Guhr was born in Schwerin in 1873. At an age of 17 he came to Dresden, the former home of his parents, to study at the Academy of Applied Arts. From 1892 he continued his studies in Berlin with Alfred Grenander.
Richard Guhr contributed to the Louisiana Purchase Exposition 1904 and to the interior of the 1907 opened Hotel Adlon in Berlin. In 1905 he came back to Dresden where he was appointed professor at the Academy of Applied Arts in 1907. From 1910 to 1914 Otto Dix was student in his class of figurative decorative painting. Moreover, Friedrich Kurt Fiedler, Wilhelm Lachnit and Karl Völker were among his students.
Until 1930 Guhr created some important artworks as the Goldener Rathausmann on top of Dresden's town hall, sculptures for the town halls in Barmen and Bremen as well as paintings for the town hall in Bochum.
Guhr was a great admirer of Richard Wagner. Already in 1911 he had designed on his own expenses the world's biggest memorial to the composer. It was originally planned for the Großer Garten, but finally found its place in the valley of the river Wesenitz near Graupa.
During the Weimarer Republik, Guhr participated in the upcoming antisemitism and wrote some publications in which he blamed the Jews for the "decadence in art". In 1934, immediately after the dismissal of his former student and friend Otto Dix, Guhr was appointed professor at the Dresden Academy of Fine Arts.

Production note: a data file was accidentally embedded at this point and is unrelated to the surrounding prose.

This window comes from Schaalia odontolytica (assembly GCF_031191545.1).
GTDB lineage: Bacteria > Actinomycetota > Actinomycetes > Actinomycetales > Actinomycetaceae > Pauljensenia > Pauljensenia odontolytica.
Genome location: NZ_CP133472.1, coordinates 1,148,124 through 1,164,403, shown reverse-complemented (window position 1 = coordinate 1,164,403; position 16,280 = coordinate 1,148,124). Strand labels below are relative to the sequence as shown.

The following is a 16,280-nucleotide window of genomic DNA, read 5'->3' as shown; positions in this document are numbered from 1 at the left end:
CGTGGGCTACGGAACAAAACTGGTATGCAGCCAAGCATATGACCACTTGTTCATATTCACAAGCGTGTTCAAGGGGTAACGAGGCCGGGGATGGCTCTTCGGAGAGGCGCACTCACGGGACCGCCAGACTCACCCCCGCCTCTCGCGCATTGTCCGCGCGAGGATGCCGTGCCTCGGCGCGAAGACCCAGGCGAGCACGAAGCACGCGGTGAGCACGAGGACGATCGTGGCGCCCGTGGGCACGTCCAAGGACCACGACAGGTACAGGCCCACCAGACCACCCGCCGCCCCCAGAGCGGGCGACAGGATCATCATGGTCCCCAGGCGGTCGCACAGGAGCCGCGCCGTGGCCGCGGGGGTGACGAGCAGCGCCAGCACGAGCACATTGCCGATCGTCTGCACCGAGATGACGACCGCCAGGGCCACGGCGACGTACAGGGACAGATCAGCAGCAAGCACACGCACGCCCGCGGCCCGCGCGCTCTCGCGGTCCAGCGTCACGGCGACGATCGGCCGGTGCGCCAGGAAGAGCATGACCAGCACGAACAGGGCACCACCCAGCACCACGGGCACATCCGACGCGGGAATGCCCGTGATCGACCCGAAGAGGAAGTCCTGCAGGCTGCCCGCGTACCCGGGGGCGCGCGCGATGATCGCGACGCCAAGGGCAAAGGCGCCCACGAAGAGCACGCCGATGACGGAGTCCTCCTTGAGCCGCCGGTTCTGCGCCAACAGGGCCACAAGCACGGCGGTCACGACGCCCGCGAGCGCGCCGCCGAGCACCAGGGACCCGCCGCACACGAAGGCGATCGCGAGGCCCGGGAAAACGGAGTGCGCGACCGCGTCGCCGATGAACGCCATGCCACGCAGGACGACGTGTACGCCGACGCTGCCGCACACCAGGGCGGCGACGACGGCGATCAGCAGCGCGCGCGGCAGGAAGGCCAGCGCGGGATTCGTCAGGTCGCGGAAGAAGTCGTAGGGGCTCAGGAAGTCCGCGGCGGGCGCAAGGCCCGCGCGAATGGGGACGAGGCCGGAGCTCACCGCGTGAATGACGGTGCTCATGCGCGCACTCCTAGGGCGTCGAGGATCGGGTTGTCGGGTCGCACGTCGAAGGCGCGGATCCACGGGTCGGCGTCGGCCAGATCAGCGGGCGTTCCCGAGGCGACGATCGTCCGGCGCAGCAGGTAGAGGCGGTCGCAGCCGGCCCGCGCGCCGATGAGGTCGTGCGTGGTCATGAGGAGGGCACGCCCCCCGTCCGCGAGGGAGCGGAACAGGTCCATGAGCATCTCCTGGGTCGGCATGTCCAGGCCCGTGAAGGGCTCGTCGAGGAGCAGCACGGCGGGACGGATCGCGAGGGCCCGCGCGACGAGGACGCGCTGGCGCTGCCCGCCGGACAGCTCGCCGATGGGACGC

Many of his works, especially to Richard Wagner, were destroyed in the bombing of Dresden in World War II. Guhr dedicated his last years in Höckendorf to recreate some of these pieces. Guhr died here in 1956.
- Joan L. Clinefelter: Artists for the Reich: culture and race from Weimar to Nazi Germany. Berg Publishers, 2005
|Wikimedia Commons has media related to Richard Guhr.|
- Article in the Saxon Biography
- Article in the city wiki of Dresden
- Guhr's works at Europeana
- Portrait of Richard Guhr (1912)